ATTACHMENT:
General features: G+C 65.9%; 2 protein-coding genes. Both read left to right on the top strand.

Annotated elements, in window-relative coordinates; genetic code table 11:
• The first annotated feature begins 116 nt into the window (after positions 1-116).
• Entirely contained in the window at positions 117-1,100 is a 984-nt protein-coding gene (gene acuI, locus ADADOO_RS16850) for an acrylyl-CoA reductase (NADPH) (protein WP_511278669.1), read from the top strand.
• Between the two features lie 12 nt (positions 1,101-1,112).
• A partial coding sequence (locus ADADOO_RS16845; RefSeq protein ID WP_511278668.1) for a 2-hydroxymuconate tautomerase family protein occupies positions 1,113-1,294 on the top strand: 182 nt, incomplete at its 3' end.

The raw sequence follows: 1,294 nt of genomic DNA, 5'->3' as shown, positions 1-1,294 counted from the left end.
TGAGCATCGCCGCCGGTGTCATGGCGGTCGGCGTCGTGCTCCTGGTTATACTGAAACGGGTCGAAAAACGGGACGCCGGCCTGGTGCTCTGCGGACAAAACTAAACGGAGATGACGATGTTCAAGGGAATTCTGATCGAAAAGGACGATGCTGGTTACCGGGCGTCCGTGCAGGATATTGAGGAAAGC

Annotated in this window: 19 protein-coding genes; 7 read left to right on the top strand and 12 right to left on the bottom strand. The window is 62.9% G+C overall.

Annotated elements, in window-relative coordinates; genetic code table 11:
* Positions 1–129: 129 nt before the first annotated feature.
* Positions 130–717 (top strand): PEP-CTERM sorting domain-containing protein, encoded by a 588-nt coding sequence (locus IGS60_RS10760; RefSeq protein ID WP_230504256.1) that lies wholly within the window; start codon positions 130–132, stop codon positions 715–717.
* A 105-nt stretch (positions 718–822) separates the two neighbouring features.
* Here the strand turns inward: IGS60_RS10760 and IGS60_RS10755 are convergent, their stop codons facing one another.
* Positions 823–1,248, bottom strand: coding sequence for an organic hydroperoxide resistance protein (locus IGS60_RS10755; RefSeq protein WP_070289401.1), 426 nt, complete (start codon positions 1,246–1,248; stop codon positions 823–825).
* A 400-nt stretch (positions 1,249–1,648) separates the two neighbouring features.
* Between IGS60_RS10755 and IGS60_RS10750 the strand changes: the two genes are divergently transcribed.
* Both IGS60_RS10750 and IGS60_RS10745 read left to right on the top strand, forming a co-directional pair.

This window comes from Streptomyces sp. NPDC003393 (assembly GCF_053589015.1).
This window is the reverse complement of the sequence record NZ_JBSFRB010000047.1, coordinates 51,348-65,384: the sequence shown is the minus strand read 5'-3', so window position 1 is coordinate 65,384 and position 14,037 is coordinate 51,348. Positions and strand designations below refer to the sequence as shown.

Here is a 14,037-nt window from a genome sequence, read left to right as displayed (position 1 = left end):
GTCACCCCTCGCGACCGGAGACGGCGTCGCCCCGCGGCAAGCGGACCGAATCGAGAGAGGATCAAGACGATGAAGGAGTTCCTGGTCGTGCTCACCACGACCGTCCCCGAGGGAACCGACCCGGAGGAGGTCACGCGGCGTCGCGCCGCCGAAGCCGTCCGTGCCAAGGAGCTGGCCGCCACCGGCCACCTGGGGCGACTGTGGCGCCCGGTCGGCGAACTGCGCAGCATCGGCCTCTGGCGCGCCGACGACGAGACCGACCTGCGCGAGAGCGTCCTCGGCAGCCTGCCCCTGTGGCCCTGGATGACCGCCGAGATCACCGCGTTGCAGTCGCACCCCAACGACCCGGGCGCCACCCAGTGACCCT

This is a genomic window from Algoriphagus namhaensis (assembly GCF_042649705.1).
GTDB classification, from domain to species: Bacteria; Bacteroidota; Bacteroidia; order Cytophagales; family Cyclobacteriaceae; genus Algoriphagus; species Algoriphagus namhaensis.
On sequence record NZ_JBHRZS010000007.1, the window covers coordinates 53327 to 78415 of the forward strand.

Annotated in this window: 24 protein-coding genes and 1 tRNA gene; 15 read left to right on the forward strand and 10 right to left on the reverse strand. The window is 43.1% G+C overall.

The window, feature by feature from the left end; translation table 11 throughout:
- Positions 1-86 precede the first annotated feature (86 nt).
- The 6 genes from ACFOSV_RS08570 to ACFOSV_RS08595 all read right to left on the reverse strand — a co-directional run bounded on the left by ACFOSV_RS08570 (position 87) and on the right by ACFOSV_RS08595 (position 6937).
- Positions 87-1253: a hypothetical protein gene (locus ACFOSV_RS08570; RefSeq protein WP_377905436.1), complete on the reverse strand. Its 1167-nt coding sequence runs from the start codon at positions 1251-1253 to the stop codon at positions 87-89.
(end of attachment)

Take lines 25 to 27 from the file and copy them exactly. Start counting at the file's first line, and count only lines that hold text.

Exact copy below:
On sequence record NZ_JBHRZS010000007.1, the window covers coordinates 53327 to 78415 of the forward strand.

Annotated in this window: 24 protein-coding genes and 1 tRNA gene; 15 read left to right on the forward strand and 10 right to left on the reverse strand. The window is 43.1% G+C overall.

The window, feature by feature from the left end; translation table 11 throughout: